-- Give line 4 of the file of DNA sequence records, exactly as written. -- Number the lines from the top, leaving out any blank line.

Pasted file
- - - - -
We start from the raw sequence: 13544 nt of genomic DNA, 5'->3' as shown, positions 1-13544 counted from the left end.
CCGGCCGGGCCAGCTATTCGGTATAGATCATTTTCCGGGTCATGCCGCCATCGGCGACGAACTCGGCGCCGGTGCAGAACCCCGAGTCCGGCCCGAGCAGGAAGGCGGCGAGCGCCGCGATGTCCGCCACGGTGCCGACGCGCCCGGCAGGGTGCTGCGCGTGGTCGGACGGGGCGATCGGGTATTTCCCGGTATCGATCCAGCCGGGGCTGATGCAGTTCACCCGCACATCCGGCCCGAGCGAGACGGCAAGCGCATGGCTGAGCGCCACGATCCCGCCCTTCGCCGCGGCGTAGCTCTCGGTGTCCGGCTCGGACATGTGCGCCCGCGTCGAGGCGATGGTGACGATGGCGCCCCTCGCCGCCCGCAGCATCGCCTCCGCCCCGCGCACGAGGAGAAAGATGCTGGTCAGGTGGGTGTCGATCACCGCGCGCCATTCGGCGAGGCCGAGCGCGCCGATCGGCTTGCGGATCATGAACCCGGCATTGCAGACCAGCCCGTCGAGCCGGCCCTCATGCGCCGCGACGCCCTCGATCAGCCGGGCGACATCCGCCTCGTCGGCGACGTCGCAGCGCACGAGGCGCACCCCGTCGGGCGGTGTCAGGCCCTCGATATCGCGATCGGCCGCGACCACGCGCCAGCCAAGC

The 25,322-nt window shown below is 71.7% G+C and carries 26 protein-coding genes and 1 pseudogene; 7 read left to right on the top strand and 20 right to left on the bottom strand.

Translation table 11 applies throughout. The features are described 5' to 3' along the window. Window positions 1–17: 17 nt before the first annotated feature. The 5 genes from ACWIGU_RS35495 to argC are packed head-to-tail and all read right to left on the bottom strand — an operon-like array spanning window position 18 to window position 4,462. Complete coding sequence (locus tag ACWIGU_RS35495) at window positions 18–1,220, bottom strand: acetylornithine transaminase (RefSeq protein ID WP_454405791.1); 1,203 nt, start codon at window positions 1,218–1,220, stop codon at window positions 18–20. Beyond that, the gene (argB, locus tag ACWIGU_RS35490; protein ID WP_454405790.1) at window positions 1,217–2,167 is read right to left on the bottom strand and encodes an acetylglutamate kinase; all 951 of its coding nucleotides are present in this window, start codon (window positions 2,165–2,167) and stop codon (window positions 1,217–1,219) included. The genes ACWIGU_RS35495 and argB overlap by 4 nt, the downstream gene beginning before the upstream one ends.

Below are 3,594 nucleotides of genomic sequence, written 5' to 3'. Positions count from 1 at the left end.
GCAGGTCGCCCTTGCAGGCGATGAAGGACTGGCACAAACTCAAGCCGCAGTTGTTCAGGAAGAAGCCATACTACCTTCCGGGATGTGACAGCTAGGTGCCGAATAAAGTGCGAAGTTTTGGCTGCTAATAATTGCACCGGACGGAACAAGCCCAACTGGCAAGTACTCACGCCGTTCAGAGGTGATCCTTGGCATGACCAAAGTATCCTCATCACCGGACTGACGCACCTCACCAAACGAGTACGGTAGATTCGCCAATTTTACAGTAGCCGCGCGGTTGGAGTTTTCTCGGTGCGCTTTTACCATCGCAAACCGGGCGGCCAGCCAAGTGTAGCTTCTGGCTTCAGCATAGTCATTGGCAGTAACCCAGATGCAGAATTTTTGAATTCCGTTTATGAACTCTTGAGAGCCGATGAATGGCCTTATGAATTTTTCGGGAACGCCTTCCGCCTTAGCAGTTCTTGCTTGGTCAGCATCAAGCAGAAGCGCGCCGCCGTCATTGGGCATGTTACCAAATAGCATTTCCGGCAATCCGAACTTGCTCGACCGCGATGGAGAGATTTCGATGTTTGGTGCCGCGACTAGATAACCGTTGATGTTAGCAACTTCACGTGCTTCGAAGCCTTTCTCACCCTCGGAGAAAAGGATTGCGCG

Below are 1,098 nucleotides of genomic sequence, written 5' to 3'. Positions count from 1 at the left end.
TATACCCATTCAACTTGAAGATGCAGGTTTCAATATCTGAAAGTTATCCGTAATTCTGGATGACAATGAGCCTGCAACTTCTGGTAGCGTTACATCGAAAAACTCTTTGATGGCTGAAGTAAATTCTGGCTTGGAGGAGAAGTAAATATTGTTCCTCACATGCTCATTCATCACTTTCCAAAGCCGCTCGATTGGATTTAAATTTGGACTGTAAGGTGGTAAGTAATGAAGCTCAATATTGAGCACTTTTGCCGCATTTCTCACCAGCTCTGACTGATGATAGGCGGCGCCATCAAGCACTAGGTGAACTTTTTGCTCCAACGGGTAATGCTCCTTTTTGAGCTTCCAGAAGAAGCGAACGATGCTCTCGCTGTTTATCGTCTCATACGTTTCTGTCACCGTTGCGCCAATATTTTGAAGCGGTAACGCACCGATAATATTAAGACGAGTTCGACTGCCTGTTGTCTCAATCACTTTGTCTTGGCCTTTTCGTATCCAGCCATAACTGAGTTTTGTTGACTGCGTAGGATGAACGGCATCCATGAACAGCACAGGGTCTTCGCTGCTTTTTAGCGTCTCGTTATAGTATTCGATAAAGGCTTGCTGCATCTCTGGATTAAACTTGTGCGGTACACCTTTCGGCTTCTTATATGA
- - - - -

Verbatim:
Translation table 11 applies throughout. The features are described 5' to 3' along the window. Window positions 1–17: 17 nt before the first annotated feature. The 5 genes from ACWIGU_RS35495 to argC are packed head-to-tail and all read right to left on the bottom strand — an operon-like array spanning window position 18 to window position 4,462. Complete coding sequence (locus tag ACWIGU_RS35495) at window positions 18–1,220, bottom strand: acetylornithine transaminase (RefSeq protein ID WP_454405791.1); 1,203 nt, start codon at window positions 1,218–1,220, stop codon at window positions 18–20. Beyond that, the gene (argB, locus tag ACWIGU_RS35490; protein ID WP_454405790.1) at window positions 1,217–2,167 is read right to left on the bottom strand and encodes an acetylglutamate kinase; all 951 of its coding nucleotides are present in this window, start codon (window positions 2,165–2,167) and stop codon (window positions 1,217–1,219) included. The genes ACWIGU_RS35495 and argB overlap by 4 nt, the downstream gene beginning before the upstream one ends.